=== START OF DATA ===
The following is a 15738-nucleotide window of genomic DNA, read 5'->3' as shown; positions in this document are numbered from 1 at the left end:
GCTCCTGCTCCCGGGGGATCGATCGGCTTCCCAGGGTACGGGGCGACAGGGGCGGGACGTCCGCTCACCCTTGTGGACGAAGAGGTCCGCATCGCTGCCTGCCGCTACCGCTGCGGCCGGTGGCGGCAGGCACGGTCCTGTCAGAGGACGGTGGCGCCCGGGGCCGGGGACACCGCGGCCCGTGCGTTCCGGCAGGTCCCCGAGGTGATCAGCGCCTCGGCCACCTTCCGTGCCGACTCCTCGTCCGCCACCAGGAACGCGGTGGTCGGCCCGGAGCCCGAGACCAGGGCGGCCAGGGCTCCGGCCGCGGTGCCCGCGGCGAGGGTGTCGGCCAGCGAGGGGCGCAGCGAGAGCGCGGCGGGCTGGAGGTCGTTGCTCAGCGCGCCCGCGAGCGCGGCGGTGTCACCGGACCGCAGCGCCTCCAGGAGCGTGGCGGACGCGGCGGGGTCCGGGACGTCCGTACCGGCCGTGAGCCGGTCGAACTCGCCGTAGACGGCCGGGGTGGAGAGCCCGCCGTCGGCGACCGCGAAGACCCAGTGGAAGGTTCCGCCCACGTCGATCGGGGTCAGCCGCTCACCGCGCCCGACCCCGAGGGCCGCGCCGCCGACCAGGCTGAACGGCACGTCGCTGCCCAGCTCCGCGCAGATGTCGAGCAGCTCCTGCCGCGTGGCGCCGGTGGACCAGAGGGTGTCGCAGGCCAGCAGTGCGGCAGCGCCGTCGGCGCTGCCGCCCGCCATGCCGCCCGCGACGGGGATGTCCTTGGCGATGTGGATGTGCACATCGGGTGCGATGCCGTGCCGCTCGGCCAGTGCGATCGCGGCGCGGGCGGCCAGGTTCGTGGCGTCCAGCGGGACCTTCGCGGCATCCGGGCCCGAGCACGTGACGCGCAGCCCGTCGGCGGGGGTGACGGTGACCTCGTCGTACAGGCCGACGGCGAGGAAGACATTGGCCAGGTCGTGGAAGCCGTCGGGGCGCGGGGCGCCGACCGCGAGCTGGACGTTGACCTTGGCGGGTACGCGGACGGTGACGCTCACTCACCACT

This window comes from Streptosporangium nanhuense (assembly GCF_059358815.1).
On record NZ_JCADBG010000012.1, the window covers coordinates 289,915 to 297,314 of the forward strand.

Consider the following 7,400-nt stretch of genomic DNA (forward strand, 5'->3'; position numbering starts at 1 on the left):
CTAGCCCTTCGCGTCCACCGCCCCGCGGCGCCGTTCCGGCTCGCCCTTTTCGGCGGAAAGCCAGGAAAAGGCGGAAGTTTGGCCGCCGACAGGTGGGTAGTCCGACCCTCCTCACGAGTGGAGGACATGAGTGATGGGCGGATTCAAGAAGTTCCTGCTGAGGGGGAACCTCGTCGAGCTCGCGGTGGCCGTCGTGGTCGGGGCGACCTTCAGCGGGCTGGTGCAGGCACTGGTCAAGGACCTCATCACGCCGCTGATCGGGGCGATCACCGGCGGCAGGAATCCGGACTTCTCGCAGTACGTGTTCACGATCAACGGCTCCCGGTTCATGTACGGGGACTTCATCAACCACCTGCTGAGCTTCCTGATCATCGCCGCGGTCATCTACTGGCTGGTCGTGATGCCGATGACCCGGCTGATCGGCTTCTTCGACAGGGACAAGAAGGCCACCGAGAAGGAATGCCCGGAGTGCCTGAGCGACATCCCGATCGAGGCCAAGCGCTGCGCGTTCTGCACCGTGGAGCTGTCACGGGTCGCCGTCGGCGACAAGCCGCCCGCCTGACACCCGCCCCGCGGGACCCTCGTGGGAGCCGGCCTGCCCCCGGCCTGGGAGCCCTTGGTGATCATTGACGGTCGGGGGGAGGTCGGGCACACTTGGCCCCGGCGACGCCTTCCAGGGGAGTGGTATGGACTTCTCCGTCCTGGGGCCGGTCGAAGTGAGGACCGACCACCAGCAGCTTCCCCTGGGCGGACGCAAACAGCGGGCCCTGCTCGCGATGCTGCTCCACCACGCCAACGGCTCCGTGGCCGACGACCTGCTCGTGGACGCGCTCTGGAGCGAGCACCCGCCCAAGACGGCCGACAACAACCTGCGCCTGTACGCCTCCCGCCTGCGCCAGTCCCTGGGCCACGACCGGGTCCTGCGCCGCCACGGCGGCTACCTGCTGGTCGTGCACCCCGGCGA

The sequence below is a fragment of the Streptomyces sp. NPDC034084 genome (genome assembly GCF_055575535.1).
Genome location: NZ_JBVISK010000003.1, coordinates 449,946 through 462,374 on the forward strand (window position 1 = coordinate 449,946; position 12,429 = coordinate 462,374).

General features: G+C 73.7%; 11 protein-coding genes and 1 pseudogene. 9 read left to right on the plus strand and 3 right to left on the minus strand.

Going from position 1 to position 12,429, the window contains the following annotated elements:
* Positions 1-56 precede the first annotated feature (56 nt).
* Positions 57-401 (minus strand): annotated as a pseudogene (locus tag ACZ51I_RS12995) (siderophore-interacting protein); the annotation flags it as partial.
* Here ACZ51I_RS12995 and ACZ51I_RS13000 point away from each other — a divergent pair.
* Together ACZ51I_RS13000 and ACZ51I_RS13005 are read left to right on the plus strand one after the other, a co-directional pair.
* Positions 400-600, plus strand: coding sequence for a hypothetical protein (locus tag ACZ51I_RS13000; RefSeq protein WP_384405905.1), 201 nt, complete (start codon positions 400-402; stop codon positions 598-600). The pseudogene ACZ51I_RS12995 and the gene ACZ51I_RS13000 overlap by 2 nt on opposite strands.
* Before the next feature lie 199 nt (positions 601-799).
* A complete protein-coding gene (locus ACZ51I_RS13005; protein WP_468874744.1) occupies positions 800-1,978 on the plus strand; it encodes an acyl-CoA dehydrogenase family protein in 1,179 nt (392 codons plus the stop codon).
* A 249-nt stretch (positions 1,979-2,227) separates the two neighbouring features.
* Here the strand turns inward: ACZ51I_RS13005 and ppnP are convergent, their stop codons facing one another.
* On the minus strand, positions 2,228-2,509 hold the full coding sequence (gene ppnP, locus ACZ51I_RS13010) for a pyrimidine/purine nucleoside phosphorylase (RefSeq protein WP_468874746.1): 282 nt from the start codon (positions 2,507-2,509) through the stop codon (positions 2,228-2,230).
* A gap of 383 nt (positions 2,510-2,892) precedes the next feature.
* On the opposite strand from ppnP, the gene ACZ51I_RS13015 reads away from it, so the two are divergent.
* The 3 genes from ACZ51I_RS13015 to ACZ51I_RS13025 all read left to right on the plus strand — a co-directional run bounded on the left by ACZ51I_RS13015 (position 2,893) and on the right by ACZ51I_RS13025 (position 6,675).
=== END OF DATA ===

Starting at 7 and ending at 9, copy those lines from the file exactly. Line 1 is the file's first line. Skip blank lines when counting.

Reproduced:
The sequence below is a fragment of the Streptomyces sp. NPDC034084 genome (genome assembly GCF_055575535.1).
Genome location: NZ_JBVISK010000003.1, coordinates 449,946 through 462,374 on the forward strand (window position 1 = coordinate 449,946; position 12,429 = coordinate 462,374).

General features: G+C 73.7%; 11 protein-coding genes and 1 pseudogene. 9 read left to right on the plus strand and 3 right to left on the minus strand.